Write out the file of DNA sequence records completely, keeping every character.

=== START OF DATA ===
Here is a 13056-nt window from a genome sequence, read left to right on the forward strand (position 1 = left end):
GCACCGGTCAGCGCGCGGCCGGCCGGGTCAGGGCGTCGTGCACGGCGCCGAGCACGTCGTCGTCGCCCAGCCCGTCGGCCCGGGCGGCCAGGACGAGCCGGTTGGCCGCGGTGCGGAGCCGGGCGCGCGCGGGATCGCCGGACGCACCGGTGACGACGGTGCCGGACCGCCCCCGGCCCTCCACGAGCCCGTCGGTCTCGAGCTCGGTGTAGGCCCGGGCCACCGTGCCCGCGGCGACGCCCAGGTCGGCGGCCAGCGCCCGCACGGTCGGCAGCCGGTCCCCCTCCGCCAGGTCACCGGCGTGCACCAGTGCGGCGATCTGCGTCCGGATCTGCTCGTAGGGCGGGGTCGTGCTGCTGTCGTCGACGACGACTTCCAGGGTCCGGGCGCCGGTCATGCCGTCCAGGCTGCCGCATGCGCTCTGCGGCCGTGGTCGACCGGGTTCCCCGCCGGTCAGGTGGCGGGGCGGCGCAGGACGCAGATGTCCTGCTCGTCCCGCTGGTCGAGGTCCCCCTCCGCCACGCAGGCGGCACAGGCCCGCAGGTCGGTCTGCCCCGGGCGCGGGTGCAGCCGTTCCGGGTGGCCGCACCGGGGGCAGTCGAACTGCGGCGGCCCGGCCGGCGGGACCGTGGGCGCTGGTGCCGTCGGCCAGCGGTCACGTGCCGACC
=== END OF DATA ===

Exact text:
Here is a 13056-nt window from a genome sequence, read left to right on the forward strand (position 1 = left end):
GCACCGGTCAGCGCGCGGCCGGCCGGGTCAGGGCGTCGTGCACGGCGCCGAGCACGTCGTCGTCGCCCAGCCCGTCGGCCCGGGCGGCCAGGACGAGCCGGTTGGCCGCGGTGCGGAGCCGGGCGCGCGCGGGATCGCCGGACGCACCGGTGACGACGGTGCCGGACCGCCCCCGGCCCTCCACGAGCCCGTCGGTCTCGAGCTCGGTGTAGGCCCGGGCCACCGTGCCCGCGGCGACGCCCAGGTCGGCGGCCAGCGCCCGCACGGTCGGCAGCCGGTCCCCCTCCGCCAGGTCACCGGCGTGCACCAGTGCGGCGATCTGCGTCCGGATCTGCTCGTAGGGCGGGGTCGTGCTGCTGTCGTCGACGACGACTTCCAGGGTCCGGGCGCCGGTCATGCCGTCCAGGCTGCCGCATGCGCTCTGCGGCCGTGGTCGACCGGGTTCCCCGCCGGTCAGGTGGCGGGGCGGCGCAGGACGCAGATGTCCTGCTCGTCCCGCTGGTCGAGGTCCCCCTCCGCCACGCAGGCGGCACAGGCCCGCAGGTCGGTCTGCCCCGGGCGCGGGTGCAGCCGTTCCGGGTGGCCGCACCGGGGGCAGTCGAACTGCGGCGGCCCGGCCGGCGGGACCGTGGGCGCTGGTGCCGTCGGCCAGCGGTCACGTGCCGACC